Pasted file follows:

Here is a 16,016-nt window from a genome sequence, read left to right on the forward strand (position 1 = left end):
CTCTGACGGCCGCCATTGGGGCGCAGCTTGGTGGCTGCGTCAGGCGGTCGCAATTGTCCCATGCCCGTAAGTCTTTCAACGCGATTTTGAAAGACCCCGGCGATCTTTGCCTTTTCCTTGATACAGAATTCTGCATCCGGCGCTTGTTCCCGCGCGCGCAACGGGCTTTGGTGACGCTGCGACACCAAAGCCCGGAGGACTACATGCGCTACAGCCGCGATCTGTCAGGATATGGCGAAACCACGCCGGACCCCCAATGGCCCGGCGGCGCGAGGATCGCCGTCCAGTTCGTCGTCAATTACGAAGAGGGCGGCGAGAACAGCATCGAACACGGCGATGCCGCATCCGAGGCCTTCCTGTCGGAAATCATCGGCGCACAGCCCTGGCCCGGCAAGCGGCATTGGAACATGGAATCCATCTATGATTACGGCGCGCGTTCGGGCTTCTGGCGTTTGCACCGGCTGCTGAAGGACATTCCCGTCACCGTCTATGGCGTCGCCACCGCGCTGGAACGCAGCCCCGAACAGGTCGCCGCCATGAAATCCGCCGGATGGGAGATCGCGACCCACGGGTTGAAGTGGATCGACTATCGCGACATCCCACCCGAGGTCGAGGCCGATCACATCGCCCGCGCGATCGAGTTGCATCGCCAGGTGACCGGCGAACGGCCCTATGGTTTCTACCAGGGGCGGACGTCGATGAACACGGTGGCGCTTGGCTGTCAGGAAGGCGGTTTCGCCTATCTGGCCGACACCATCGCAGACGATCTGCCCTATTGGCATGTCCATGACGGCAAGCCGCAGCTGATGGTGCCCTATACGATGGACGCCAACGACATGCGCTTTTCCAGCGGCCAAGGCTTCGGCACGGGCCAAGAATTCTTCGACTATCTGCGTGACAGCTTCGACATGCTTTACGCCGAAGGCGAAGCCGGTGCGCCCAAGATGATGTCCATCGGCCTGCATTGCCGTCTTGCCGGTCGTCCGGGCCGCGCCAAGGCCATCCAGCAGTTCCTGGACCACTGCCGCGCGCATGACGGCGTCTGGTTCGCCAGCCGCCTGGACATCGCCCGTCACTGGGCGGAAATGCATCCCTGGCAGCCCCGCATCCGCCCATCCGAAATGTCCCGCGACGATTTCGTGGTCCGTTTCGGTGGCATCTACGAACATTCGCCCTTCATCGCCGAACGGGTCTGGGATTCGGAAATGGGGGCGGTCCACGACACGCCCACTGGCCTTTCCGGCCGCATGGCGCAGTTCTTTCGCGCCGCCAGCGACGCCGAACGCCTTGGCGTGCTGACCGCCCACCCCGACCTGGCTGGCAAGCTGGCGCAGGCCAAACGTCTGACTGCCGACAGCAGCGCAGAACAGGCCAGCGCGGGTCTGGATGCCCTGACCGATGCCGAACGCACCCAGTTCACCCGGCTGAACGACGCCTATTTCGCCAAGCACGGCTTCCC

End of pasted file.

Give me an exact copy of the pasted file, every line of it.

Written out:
Here is a 16,016-nt window from a genome sequence, read left to right on the forward strand (position 1 = left end):
CTCTGACGGCCGCCATTGGGGCGCAGCTTGGTGGCTGCGTCAGGCGGTCGCAATTGTCCCATGCCCGTAAGTCTTTCAACGCGATTTTGAAAGACCCCGGCGATCTTTGCCTTTTCCTTGATACAGAATTCTGCATCCGGCGCTTGTTCCCGCGCGCGCAACGGGCTTTGGTGACGCTGCGACACCAAAGCCCGGAGGACTACATGCGCTACAGCCGCGATCTGTCAGGATATGGCGAAACCACGCCGGACCCCCAATGGCCCGGCGGCGCGAGGATCGCCGTCCAGTTCGTCGTCAATTACGAAGAGGGCGGCGAGAACAGCATCGAACACGGCGATGCCGCATCCGAGGCCTTCCTGTCGGAAATCATCGGCGCACAGCCCTGGCCCGGCAAGCGGCATTGGAACATGGAATCCATCTATGATTACGGCGCGCGTTCGGGCTTCTGGCGTTTGCACCGGCTGCTGAAGGACATTCCCGTCACCGTCTATGGCGTCGCCACCGCGCTGGAACGCAGCCCCGAACAGGTCGCCGCCATGAAATCCGCCGGATGGGAGATCGCGACCCACGGGTTGAAGTGGATCGACTATCGCGACATCCCACCCGAGGTCGAGGCCGATCACATCGCCCGCGCGATCGAGTTGCATCGCCAGGTGACCGGCGAACGGCCCTATGGTTTCTACCAGGGGCGGACGTCGATGAACACGGTGGCGCTTGGCTGTCAGGAAGGCGGTTTCGCCTATCTGGCCGACACCATCGCAGACGATCTGCCCTATTGGCATGTCCATGACGGCAAGCCGCAGCTGATGGTGCCCTATACGATGGACGCCAACGACATGCGCTTTTCCAGCGGCCAAGGCTTCGGCACGGGCCAAGAATTCTTCGACTATCTGCGTGACAGCTTCGACATGCTTTACGCCGAAGGCGAAGCCGGTGCGCCCAAGATGATGTCCATCGGCCTGCATTGCCGTCTTGCCGGTCGTCCGGGCCGCGCCAAGGCCATCCAGCAGTTCCTGGACCACTGCCGCGCGCATGACGGCGTCTGGTTCGCCAGCCGCCTGGACATCGCCCGTCACTGGGCGGAAATGCATCCCTGGCAGCCCCGCATCCGCCCATCCGAAATGTCCCGCGACGATTTCGTGGTCCGTTTCGGTGGCATCTACGAACATTCGCCCTTCATCGCCGAACGGGTCTGGGATTCGGAAATGGGGGCGGTCCACGACACGCCCACTGGCCTTTCCGGCCGCATGGCGCAGTTCTTTCGCGCCGCCAGCGACGCCGAACGCCTTGGCGTGCTGACCGCCCACCCCGACCTGGCTGGCAAGCTGGCGCAGGCCAAACGTCTGACTGCCGACAGCAGCGCAGAACAGGCCAGCGCGGGTCTGGATGCCCTGACCGATGCCGAACGCACCCAGTTCACCCGGCTGAACGACGCCTATTTCGCCAAGCACGGCTTCCC